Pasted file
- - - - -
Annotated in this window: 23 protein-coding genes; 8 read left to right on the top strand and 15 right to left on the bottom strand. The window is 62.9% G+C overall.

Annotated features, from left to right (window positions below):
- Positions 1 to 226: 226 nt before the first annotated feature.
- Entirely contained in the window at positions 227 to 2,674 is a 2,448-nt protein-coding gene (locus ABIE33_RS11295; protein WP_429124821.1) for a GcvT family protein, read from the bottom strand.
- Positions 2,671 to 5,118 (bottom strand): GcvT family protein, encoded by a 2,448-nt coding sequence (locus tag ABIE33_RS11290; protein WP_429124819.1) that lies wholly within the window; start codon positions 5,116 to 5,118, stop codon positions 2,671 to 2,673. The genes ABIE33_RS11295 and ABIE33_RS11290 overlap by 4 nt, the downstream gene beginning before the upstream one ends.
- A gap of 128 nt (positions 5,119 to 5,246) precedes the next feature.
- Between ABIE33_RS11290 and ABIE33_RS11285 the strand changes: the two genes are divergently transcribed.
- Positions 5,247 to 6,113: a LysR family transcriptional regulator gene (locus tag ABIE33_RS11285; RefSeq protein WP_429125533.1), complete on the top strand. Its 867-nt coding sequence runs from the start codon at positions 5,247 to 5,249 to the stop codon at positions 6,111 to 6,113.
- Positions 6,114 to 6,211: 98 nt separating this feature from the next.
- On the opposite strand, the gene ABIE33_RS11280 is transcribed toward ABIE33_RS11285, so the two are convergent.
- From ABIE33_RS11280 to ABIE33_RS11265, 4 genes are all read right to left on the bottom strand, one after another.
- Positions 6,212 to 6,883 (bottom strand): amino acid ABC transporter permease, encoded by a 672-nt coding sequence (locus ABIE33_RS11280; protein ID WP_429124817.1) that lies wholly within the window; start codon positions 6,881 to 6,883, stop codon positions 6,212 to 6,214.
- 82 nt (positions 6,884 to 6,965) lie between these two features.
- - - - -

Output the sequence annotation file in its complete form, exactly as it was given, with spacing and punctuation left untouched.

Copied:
Annotated in this window: 23 protein-coding genes; 8 read left to right on the top strand and 15 right to left on the bottom strand. The window is 62.9% G+C overall.

Annotated features, from left to right (window positions below):
- Positions 1 to 226: 226 nt before the first annotated feature.
- Entirely contained in the window at positions 227 to 2,674 is a 2,448-nt protein-coding gene (locus ABIE33_RS11295; protein WP_429124821.1) for a GcvT family protein, read from the bottom strand.
- Positions 2,671 to 5,118 (bottom strand): GcvT family protein, encoded by a 2,448-nt coding sequence (locus tag ABIE33_RS11290; protein WP_429124819.1) that lies wholly within the window; start codon positions 5,116 to 5,118, stop codon positions 2,671 to 2,673. The genes ABIE33_RS11295 and ABIE33_RS11290 overlap by 4 nt, the downstream gene beginning before the upstream one ends.
- A gap of 128 nt (positions 5,119 to 5,246) precedes the next feature.
- Between ABIE33_RS11290 and ABIE33_RS11285 the strand changes: the two genes are divergently transcribed.
- Positions 5,247 to 6,113: a LysR family transcriptional regulator gene (locus tag ABIE33_RS11285; RefSeq protein WP_429125533.1), complete on the top strand. Its 867-nt coding sequence runs from the start codon at positions 5,247 to 5,249 to the stop codon at positions 6,111 to 6,113.
- Positions 6,114 to 6,211: 98 nt separating this feature from the next.
- On the opposite strand, the gene ABIE33_RS11280 is transcribed toward ABIE33_RS11285, so the two are convergent.
- From ABIE33_RS11280 to ABIE33_RS11265, 4 genes are all read right to left on the bottom strand, one after another.
- Positions 6,212 to 6,883 (bottom strand): amino acid ABC transporter permease, encoded by a 672-nt coding sequence (locus ABIE33_RS11280; protein ID WP_429124817.1) that lies wholly within the window; start codon positions 6,881 to 6,883, stop codon positions 6,212 to 6,214.
- 82 nt (positions 6,884 to 6,965) lie between these two features.